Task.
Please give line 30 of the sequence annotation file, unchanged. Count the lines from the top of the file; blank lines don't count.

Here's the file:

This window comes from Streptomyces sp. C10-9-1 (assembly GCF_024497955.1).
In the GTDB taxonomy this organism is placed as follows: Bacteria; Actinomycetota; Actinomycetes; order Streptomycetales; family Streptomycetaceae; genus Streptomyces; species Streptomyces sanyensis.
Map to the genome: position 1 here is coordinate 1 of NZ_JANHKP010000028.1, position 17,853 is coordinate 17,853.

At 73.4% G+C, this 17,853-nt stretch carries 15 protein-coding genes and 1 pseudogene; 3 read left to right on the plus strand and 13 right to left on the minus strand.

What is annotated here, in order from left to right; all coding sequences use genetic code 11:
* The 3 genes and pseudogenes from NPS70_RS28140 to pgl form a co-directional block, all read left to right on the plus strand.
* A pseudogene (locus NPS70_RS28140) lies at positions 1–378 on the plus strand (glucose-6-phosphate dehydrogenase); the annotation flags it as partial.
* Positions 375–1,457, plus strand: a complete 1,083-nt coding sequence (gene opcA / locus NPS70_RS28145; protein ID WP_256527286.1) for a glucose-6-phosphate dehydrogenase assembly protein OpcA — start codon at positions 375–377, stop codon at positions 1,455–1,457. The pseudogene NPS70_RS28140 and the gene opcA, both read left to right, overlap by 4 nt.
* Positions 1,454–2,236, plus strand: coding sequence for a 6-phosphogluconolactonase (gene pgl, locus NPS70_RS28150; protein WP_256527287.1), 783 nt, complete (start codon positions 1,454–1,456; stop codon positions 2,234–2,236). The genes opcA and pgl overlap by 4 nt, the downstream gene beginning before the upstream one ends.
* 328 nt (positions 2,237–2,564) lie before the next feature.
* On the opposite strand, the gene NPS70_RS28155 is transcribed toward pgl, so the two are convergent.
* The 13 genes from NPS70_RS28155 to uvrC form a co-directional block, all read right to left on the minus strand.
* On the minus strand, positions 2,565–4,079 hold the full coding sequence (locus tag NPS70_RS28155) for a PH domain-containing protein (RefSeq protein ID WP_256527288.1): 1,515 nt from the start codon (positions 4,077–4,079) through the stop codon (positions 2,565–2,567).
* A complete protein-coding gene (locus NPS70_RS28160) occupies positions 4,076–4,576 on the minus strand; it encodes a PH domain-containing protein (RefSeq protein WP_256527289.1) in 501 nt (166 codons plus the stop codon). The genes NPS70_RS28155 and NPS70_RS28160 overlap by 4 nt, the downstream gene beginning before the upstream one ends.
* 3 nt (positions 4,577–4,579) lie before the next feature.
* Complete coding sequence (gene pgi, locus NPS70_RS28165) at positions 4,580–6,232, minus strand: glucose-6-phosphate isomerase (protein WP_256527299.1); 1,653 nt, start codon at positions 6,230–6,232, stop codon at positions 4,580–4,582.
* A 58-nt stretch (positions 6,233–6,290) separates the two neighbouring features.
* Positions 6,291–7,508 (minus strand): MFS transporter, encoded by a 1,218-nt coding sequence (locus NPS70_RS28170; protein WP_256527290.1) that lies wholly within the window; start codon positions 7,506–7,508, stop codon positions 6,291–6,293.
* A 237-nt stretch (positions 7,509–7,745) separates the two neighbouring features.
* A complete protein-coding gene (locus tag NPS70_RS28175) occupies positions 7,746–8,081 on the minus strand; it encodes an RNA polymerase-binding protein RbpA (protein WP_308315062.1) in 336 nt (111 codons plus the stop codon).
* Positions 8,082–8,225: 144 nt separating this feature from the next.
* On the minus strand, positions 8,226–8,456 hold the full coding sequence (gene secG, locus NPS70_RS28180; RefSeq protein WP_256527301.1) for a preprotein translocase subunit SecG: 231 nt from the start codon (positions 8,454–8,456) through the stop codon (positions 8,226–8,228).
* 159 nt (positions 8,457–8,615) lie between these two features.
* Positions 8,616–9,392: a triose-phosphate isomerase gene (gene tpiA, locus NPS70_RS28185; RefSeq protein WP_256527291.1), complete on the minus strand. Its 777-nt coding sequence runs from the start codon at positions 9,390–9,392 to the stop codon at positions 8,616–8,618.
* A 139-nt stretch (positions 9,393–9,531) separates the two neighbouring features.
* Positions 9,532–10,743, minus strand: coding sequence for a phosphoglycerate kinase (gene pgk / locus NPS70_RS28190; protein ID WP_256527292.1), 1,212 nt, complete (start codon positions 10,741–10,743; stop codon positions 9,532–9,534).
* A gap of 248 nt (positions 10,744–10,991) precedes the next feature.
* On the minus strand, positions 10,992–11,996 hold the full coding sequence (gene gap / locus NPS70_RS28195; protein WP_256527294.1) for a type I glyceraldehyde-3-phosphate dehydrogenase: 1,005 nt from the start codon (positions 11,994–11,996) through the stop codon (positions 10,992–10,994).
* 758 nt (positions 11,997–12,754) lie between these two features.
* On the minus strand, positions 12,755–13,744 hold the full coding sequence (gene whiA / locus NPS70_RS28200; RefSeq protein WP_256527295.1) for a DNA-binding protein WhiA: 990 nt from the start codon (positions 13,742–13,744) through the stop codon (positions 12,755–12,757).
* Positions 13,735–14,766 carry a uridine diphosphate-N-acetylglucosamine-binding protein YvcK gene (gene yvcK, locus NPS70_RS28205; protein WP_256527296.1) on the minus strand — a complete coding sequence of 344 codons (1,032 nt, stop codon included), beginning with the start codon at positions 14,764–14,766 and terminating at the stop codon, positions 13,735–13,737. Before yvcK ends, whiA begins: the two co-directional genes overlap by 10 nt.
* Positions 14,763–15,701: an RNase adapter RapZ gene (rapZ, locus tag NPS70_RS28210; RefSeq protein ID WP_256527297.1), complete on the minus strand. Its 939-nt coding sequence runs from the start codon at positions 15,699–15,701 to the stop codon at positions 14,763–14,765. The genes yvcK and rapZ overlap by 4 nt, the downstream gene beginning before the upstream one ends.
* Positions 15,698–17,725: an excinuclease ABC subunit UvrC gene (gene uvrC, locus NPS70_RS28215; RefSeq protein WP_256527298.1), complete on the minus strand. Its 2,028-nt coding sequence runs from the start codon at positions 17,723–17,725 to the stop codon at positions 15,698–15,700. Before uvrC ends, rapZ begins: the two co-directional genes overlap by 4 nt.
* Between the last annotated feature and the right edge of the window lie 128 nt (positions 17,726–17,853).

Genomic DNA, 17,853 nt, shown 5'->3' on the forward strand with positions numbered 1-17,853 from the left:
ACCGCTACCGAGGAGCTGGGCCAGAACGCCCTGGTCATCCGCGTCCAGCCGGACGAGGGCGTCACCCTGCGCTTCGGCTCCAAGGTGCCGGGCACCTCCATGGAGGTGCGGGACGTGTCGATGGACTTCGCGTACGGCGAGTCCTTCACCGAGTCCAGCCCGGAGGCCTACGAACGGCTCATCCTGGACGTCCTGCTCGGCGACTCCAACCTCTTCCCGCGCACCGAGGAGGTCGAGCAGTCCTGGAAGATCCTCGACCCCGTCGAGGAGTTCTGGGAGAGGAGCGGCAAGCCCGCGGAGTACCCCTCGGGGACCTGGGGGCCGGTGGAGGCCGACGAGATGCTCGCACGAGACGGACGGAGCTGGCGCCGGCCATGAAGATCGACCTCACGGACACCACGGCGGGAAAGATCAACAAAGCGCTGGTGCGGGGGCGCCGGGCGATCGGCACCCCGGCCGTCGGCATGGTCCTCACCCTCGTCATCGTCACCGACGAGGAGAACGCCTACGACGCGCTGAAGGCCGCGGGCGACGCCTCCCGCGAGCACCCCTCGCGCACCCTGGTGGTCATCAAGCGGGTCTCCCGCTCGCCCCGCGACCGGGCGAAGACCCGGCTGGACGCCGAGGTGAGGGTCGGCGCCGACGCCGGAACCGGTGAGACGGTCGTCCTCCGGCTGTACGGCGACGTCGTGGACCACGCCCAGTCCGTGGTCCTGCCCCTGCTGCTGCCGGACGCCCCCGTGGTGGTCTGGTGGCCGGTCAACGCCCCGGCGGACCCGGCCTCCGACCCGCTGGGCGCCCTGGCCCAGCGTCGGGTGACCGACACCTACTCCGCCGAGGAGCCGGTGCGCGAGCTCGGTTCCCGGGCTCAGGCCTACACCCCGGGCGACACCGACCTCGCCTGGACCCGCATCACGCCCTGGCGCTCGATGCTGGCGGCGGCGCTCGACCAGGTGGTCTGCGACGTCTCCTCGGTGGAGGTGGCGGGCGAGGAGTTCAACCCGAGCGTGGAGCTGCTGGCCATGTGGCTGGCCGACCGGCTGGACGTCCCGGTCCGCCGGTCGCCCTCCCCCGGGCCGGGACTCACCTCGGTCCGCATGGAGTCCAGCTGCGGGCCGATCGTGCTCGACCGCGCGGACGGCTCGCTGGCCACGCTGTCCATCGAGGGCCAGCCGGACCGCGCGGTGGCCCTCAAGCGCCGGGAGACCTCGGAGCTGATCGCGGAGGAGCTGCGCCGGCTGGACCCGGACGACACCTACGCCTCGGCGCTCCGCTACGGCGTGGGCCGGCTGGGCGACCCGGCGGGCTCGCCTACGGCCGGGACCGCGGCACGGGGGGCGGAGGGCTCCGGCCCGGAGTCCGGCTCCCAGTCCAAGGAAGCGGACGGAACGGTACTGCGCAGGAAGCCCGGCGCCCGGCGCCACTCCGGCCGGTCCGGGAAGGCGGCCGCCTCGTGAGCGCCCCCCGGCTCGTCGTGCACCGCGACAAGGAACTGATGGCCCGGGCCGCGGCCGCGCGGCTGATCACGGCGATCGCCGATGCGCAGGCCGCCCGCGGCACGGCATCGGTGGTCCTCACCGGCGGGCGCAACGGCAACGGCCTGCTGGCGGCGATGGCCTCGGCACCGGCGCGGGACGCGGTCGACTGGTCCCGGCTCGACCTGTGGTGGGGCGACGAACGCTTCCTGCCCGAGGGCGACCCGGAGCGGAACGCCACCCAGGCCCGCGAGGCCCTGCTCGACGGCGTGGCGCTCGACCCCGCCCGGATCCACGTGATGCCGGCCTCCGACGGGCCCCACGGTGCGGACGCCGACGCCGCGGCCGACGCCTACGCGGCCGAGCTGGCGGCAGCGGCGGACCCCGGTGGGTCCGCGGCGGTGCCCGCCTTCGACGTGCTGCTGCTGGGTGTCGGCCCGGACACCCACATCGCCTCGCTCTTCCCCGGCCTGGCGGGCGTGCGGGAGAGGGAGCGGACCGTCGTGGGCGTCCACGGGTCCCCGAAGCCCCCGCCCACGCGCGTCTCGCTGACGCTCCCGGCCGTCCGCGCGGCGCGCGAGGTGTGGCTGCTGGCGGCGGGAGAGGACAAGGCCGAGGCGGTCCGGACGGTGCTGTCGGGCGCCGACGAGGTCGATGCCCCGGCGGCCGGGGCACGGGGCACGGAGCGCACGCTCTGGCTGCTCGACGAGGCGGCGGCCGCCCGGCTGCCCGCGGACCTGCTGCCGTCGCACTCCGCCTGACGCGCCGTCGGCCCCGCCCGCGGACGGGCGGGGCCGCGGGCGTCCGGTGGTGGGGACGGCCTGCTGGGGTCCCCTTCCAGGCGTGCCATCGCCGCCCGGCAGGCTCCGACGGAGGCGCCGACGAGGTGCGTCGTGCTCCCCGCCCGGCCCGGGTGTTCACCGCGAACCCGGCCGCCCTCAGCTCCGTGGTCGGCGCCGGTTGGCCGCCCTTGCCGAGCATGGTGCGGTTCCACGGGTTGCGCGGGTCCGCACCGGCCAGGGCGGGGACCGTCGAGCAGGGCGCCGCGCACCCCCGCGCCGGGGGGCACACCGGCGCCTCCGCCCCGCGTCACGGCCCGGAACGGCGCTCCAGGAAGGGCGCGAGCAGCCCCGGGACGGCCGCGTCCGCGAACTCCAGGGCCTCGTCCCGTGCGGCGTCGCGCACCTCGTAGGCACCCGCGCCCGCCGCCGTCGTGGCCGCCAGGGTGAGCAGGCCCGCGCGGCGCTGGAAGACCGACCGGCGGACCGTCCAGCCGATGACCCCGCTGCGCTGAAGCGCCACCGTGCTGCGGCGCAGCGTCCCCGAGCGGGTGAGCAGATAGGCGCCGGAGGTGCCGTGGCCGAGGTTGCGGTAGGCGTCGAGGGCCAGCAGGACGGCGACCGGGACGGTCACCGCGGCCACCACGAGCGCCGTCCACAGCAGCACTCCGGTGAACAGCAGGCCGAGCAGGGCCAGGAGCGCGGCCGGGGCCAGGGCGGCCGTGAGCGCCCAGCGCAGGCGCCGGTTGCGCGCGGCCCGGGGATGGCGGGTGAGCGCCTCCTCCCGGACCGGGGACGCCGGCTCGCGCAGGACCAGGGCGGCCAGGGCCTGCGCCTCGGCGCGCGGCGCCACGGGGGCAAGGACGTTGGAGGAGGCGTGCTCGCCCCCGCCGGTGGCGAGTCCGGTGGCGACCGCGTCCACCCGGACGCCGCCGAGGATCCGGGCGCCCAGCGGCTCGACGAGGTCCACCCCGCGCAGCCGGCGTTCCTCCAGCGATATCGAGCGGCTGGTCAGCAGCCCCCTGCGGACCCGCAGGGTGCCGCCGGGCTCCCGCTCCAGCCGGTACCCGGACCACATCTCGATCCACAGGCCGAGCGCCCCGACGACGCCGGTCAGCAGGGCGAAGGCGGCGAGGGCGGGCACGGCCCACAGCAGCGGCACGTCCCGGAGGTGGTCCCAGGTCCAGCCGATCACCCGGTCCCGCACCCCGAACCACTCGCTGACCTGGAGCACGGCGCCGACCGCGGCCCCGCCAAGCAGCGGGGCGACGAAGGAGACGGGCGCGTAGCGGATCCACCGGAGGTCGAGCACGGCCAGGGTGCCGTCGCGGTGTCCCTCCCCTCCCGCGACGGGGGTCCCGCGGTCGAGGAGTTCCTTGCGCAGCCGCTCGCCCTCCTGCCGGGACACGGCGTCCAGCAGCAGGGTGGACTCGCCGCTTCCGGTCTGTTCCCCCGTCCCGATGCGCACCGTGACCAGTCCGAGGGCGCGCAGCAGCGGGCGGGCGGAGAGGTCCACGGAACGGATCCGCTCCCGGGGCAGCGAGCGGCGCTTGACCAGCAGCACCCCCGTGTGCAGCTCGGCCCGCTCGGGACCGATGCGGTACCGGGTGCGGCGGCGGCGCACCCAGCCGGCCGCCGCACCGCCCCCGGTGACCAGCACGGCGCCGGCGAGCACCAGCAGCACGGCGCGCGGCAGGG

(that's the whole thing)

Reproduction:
* On the minus strand, positions 12,755–13,744 hold the full coding sequence (gene whiA / locus NPS70_RS28200; RefSeq protein WP_256527295.1) for a DNA-binding protein WhiA: 990 nt from the start codon (positions 13,742–13,744) through the stop codon (positions 12,755–12,757).